It clearly shows the positive effects of CR on primates both from a lifespan as well as a lifestyle perspective (e.g. quality of life, chronic disease development, etc). Interestingly in this study, the researchers noted in the primates on CR a reduction in grey matter (white matter was intact). Fortunately those CR primates did not see any appreciable deficits in cognition in memory, so perhaps this grey matter loss is insignificant for them. The monkeys were scheduled to eat 30% less calories but actually obtained only 24% fewer calories over the study. While a primate study is not a human trial it does show promise for us as well opens our eyes to possible mechanisms.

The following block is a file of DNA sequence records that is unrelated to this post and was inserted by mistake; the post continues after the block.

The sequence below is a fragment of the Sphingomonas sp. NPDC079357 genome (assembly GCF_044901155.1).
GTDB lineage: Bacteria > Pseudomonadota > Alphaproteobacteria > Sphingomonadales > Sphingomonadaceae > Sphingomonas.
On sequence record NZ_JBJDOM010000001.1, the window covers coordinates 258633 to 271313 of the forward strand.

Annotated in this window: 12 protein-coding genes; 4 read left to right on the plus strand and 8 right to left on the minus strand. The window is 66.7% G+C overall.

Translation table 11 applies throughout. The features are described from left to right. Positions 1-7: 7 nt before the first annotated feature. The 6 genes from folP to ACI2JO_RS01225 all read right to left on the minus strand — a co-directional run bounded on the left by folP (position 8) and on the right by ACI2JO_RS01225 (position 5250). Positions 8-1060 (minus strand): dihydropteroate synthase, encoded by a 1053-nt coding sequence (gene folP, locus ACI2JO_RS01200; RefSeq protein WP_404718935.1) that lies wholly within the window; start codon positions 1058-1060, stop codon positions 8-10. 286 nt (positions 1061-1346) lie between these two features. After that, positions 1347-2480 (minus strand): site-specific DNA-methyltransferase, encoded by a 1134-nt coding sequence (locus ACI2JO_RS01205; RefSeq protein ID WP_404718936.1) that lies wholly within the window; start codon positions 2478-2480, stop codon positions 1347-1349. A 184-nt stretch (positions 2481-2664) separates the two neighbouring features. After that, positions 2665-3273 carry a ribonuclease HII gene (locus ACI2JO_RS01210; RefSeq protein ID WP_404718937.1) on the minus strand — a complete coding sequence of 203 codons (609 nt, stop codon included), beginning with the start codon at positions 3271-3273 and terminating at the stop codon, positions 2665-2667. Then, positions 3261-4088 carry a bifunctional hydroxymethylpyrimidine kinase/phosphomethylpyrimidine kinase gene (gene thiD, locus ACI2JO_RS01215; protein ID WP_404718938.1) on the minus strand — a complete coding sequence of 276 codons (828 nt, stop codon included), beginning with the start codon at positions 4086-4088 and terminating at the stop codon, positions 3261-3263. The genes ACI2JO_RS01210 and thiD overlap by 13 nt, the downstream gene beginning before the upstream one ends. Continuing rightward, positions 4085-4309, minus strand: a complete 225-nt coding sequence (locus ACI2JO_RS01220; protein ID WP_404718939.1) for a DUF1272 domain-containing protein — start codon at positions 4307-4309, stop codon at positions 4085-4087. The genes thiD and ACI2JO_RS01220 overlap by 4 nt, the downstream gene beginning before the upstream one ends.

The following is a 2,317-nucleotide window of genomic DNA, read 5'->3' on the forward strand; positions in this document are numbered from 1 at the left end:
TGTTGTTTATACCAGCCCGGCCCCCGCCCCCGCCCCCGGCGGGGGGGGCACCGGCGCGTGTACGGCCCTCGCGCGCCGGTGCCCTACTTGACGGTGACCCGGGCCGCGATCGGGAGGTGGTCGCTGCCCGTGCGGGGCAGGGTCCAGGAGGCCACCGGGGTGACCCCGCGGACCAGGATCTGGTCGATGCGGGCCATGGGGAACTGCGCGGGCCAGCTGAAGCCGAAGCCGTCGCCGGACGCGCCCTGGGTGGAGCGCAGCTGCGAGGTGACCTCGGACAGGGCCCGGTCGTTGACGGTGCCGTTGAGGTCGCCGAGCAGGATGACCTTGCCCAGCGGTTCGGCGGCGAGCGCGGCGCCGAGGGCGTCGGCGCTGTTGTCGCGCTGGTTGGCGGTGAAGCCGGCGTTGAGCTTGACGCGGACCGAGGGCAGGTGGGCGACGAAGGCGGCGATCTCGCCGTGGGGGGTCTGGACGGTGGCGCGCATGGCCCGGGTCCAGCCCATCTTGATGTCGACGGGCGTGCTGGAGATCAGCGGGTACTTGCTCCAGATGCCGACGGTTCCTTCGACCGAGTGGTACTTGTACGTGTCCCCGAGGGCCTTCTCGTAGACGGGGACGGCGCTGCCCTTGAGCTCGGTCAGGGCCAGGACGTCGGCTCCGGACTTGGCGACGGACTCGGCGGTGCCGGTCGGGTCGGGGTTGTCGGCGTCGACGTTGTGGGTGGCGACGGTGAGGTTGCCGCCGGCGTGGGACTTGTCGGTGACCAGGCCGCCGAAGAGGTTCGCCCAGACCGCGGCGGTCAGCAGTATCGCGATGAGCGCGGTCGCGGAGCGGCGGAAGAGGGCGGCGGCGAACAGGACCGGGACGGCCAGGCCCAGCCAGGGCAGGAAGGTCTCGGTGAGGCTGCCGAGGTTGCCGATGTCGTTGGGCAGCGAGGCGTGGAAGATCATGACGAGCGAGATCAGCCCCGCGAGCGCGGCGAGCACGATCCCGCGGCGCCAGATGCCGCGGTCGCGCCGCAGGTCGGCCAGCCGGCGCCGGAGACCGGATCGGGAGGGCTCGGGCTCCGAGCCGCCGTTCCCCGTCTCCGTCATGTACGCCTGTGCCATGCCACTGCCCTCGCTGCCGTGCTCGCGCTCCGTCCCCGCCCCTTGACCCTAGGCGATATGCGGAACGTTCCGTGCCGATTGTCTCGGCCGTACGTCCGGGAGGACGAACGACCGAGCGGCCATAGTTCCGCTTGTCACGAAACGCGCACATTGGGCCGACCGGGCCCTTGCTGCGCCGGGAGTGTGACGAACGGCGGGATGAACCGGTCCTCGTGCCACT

Data do exist on positive short-term effects of calorie restriction and some of the possible mechanisms in humans. Probably the most robust recent human examination of CR in humans was the CALERIETM clinical trial. CALERIETM stands for the Comprehensive Assessment of Long term Effects of Reducing Intake of Energy and is lead by researchers at Duke and in combination with the NIH. The study included 218 young and middle-aged, normal-weight or moderately overweight adults who were randomly divided into two groups. People in the experimental group were told to follow a 25% CR diet for 2 years, while those in the control group followed their usual diet. Unfortunately, humans being humans, the participants only met a 12% calorie deficit for the 2 years of the study. Despite not reaching their 25% target, the subjects still loss 10% of body mass and had other positive health effects, as seen here from the 2019 Kraus et al Lancet article: